Mistress Charm is a witch, maybe, and a madam certainly. She presides over Orchard House, a brothel/social club catering to Borengard’s most wealthy and powerful. The eponymous orchard is filled with bone trees, which fruit can be animated into living creatures. Mistress Charm is also mistress to the Emperor, who visits every Tuesday. When the Emperor is poisoned, he charges Charm with finding (and killing) those responsible for his death.
This book is so densely plotted and detailed that it took me quite a while to figure out what was going on, and would likely reward a second read. There is psychic magic, court intrigue, murder mystery, and plots-within-plots. And layered within the mystery is a very nuanced exploration of trauma, memory, resilience, power dynamics, and the roles of women within a patriarchy. The horrors of war get a lot of space here, too.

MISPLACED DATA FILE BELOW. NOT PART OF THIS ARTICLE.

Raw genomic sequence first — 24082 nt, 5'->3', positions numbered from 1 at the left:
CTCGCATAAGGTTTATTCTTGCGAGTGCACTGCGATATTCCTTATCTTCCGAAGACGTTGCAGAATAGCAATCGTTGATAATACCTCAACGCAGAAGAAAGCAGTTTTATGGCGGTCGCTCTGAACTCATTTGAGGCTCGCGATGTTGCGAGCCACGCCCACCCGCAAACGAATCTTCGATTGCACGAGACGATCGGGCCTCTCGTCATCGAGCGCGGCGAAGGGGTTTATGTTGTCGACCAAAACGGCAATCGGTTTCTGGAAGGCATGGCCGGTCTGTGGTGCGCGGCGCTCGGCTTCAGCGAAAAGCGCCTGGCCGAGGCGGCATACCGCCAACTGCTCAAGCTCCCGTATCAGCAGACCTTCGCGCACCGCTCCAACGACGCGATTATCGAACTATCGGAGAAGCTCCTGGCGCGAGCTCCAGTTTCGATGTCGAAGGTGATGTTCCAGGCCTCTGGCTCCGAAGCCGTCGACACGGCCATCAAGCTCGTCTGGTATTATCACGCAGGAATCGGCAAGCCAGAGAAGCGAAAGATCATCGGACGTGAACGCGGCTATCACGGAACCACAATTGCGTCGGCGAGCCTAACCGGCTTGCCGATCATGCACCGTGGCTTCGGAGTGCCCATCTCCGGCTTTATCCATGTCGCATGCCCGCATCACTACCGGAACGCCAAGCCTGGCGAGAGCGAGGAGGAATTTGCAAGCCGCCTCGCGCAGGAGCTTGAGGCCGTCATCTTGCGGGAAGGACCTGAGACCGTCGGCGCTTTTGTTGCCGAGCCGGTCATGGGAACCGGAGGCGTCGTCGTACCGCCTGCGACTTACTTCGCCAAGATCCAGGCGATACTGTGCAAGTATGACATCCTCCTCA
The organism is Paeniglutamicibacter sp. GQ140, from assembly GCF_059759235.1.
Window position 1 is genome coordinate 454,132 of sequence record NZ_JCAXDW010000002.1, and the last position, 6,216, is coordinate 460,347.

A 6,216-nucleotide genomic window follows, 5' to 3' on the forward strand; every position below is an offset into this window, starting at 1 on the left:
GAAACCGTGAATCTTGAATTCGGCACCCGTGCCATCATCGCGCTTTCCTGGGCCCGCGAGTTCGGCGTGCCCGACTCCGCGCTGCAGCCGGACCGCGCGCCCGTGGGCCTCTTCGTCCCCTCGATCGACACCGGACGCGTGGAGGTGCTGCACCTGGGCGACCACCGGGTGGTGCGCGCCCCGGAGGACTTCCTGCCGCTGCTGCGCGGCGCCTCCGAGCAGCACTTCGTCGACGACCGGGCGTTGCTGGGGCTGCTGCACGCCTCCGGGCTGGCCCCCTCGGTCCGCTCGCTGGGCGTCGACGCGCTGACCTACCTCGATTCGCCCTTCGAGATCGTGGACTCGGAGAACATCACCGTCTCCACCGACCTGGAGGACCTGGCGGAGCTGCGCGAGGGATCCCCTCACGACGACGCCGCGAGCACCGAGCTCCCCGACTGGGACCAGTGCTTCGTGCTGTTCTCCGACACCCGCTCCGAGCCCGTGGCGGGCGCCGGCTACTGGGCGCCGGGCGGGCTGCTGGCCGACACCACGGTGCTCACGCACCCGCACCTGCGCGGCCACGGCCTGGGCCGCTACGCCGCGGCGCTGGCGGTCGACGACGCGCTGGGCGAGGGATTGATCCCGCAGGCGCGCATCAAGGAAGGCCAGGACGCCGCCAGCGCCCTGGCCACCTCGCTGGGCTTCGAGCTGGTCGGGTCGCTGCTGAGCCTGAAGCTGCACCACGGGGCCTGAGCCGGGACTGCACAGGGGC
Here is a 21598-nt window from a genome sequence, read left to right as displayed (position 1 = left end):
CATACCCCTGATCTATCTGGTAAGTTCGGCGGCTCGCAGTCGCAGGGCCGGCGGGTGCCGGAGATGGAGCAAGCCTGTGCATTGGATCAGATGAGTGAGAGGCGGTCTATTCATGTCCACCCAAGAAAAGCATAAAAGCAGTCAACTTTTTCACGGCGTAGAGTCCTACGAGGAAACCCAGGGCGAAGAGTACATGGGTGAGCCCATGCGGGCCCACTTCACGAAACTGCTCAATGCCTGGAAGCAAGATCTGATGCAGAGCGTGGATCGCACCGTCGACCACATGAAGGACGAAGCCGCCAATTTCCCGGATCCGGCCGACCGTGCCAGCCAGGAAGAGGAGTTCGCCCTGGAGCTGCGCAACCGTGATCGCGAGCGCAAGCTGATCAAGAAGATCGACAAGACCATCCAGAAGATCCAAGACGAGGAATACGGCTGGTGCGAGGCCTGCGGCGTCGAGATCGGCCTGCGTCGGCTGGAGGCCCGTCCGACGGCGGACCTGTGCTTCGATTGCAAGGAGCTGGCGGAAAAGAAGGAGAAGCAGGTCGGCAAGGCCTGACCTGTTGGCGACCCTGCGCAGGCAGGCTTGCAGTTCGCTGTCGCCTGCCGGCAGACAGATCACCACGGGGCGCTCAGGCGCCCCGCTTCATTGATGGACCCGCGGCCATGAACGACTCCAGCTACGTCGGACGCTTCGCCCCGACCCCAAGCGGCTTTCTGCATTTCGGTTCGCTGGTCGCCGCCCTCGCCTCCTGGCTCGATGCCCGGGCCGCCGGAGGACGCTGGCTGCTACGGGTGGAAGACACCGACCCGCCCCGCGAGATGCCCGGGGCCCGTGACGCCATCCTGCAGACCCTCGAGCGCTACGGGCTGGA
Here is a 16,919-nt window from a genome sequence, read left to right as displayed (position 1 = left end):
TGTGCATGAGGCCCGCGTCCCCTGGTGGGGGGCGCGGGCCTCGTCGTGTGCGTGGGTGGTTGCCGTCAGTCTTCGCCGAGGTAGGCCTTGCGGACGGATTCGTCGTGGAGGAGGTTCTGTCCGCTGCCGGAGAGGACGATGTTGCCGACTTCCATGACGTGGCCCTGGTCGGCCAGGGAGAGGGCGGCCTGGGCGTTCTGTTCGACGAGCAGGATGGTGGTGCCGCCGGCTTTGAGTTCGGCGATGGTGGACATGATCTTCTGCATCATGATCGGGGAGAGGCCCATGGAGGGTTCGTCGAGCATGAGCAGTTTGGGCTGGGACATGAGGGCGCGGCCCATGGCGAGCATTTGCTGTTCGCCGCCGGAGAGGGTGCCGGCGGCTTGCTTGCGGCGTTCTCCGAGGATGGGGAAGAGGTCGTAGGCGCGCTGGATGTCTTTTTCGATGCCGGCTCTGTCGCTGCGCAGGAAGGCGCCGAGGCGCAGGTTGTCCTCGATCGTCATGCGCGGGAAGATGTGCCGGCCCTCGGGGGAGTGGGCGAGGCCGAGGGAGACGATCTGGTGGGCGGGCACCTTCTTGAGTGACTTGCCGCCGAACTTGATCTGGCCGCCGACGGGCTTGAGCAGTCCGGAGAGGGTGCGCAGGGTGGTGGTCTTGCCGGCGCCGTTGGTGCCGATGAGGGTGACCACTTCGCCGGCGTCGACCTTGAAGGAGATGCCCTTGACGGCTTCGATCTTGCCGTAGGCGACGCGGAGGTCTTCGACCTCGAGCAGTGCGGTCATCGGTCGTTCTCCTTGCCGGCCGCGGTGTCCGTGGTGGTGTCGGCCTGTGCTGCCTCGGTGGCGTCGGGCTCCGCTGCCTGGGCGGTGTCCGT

Ultimately, the book rests entirely on Charm’s shoulders, so it’s a good thing she is a strong and sympathetic character – even when she’s not entirely likeable. Charm is a survivor, and sometimes survivors have to make hard, impossible choices. “To change any of this, we need to live.”
The prose is beautiful and the world-building complex, even if the plot was sometimes a bit hard to follow. The characters are interesting, and finely drawn. The world-building is epic in scope, and different enough to stand well out from the fantasy field. Also one of the most stunning covers I’ve seen this year. I’ll be very interested to see if the author revisits this world in another book.